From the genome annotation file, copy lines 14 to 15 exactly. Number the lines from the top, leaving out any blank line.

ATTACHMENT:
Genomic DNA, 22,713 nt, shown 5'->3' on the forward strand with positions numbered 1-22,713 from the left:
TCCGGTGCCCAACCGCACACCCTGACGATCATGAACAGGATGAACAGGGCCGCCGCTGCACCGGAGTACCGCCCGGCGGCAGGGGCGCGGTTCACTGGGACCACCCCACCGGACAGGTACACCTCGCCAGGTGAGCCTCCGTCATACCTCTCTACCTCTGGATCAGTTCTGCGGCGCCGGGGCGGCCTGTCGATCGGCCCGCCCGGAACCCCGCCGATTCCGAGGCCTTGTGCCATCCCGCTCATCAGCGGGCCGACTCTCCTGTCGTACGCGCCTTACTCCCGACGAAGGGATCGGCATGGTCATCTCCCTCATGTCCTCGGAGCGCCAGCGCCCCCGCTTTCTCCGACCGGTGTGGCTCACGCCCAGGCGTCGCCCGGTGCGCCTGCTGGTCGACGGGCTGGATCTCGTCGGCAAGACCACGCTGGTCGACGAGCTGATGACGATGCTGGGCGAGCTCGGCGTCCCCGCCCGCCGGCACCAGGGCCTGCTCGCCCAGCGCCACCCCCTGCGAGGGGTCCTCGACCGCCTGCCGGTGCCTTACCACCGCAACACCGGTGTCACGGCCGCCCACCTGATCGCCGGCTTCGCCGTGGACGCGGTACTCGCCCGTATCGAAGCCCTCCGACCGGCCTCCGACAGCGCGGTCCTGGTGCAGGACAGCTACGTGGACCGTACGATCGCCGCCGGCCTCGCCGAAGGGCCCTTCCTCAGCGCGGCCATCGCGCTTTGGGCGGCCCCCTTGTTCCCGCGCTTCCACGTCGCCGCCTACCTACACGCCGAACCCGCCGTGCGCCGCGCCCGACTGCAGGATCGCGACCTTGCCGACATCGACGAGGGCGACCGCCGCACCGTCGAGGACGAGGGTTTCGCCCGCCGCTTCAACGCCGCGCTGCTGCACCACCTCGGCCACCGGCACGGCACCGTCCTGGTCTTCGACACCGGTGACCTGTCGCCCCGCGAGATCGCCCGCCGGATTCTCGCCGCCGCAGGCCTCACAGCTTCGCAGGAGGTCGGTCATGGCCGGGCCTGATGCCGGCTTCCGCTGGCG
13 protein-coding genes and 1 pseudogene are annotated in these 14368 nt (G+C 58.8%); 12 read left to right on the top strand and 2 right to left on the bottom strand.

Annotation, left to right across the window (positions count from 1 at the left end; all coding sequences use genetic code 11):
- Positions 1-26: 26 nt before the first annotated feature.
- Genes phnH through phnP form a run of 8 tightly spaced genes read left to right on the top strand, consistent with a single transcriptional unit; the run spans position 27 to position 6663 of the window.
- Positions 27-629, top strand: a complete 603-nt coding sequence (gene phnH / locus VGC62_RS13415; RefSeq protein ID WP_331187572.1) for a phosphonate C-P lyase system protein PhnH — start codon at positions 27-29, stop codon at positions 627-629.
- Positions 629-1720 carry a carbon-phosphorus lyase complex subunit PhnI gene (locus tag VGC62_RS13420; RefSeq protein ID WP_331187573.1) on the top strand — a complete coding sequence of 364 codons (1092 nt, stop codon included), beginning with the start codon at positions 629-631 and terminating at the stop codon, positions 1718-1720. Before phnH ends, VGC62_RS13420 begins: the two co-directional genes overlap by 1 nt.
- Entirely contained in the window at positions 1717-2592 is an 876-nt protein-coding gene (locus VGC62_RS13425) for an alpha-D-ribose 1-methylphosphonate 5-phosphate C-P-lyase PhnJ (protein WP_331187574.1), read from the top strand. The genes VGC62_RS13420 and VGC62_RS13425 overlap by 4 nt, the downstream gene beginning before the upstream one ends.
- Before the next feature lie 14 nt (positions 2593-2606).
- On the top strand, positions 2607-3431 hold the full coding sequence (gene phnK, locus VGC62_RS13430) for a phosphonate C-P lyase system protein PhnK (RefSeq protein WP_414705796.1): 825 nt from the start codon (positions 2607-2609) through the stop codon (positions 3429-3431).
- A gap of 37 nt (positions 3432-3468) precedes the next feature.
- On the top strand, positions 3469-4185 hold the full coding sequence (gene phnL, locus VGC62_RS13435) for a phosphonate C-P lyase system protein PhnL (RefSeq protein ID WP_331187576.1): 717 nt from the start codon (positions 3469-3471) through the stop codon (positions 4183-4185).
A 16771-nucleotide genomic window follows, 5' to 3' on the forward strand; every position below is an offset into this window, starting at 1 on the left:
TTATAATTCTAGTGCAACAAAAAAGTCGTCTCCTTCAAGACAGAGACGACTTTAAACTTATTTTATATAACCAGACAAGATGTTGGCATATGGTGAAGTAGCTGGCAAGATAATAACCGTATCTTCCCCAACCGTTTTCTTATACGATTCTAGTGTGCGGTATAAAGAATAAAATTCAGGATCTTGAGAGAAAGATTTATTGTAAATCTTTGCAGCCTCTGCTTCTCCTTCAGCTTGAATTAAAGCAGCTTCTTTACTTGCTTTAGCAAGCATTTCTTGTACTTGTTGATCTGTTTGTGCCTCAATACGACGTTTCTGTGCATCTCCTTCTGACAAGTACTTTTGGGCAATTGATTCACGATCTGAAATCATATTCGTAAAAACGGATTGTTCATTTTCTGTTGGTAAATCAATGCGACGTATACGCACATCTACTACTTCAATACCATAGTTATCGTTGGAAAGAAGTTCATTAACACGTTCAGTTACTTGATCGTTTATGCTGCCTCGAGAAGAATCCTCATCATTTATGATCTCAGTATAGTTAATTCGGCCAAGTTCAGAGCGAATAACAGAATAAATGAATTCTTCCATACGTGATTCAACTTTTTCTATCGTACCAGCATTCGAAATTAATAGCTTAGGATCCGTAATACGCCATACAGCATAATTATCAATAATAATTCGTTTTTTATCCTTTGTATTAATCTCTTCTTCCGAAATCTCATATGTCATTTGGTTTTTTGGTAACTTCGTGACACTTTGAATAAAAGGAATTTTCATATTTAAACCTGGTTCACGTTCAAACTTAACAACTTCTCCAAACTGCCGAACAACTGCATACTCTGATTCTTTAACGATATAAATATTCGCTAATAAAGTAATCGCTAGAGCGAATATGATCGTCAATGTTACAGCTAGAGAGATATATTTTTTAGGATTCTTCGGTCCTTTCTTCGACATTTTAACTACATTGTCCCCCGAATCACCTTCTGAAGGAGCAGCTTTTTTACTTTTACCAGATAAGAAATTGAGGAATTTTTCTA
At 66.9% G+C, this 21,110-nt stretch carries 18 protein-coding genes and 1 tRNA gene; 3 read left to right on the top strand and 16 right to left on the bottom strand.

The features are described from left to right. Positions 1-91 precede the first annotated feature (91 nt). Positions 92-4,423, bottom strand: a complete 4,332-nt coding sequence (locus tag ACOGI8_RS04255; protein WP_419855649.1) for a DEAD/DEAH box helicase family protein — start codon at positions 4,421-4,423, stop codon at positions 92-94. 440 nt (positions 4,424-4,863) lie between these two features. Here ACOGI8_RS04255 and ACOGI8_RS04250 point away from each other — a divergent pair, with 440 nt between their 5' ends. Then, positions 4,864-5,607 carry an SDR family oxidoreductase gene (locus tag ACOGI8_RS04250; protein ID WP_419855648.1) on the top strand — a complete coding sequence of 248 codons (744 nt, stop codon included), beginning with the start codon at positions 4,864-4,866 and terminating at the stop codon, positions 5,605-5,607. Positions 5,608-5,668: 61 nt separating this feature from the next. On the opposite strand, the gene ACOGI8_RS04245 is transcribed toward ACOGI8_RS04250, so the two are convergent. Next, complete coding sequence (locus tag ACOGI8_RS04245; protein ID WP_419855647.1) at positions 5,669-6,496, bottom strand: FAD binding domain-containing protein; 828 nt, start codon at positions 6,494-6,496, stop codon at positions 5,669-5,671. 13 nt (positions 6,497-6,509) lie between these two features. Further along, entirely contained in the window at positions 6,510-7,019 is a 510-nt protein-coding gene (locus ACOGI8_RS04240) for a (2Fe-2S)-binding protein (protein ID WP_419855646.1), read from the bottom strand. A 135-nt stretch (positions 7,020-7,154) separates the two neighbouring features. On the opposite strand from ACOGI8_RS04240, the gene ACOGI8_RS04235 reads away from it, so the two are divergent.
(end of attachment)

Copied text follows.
A 16771-nucleotide genomic window follows, 5' to 3' on the forward strand; every position below is an offset into this window, starting at 1 on the left:
TTATAATTCTAGTGCAACAAAAAAGTCGTCTCCTTCAAGACAGAGACGACTTTAAACTTATTTTATATAACCAGACAAGATGTTGGCATATGGTGAAGTAGCTGGCAAGATAATAACCGTATCTTCCCCAACCGTTTTCTTATACGATTCTAGTGTGCGGTATAAAGAATAAAATTCAGGATCTTGAGAGAAAGATTTATTGTAAATCTTTGCAGCCTCTGCTTCTCCTTCAGCTTGAATTAAAGCAGCTTCTTTACTTGCTTTAGCAAGCATTTCTTGTACTTGTTGATCTGTTTGTGCCTCAATACGACGTTTCTGTGCATCTCCTTCTGACAAGTACTTTTGGGCAATTGATTCACGATCTGAAATCATATTCGTAAAAACGGATTGTTCATTTTCTGTTGGTAAATCAATGCGACGTATACGCACATCTACTACTTCAATACCATAGTTATCGTTGGAAAGAAGTTCATTAACACGTTCAGTTACTTGATCGTTTATGCTGCCTCGAGAAGAATCCTCATCATTTATGATCTCAGTATAGTTAATTCGGCCAAGTTCAGAGCGAATAACAGAATAAATGAATTCTTCCATACGTGATTCAACTTTTTCTATCGTACCAGCATTCGAAATTAATAGCTTAGGATCCGTAATACGCCATACAGCATAATTATCAATAATAATTCGTTTTTTATCCTTTGTATTAATCTCTTCTTCCGAAATCTCATATGTCATTTGGTTTTTTGGTAACTTCGTGACACTTTGAATAAAAGGAATTTTCATATTTAAACCTGGTTCACGTTCAAACTTAACAACTTCTCCAAACTGCCGAACAACTGCATACTCTGATTCTTTAACGATATAAATATTCGCTAATAAAGTAATCGCTAGAGCGAATATGATCGTCAATGTTACAGCTAGAGAGATATATTTTTTAGGATTCTTCGGTCCTTTCTTCGACATTTTAACTACATTGTCCCCCGAATCACCTTCTGAAGGAGCAGCTTTTTTACTTTTACCAGATAAGAAATTGAGGAATTTTTCTA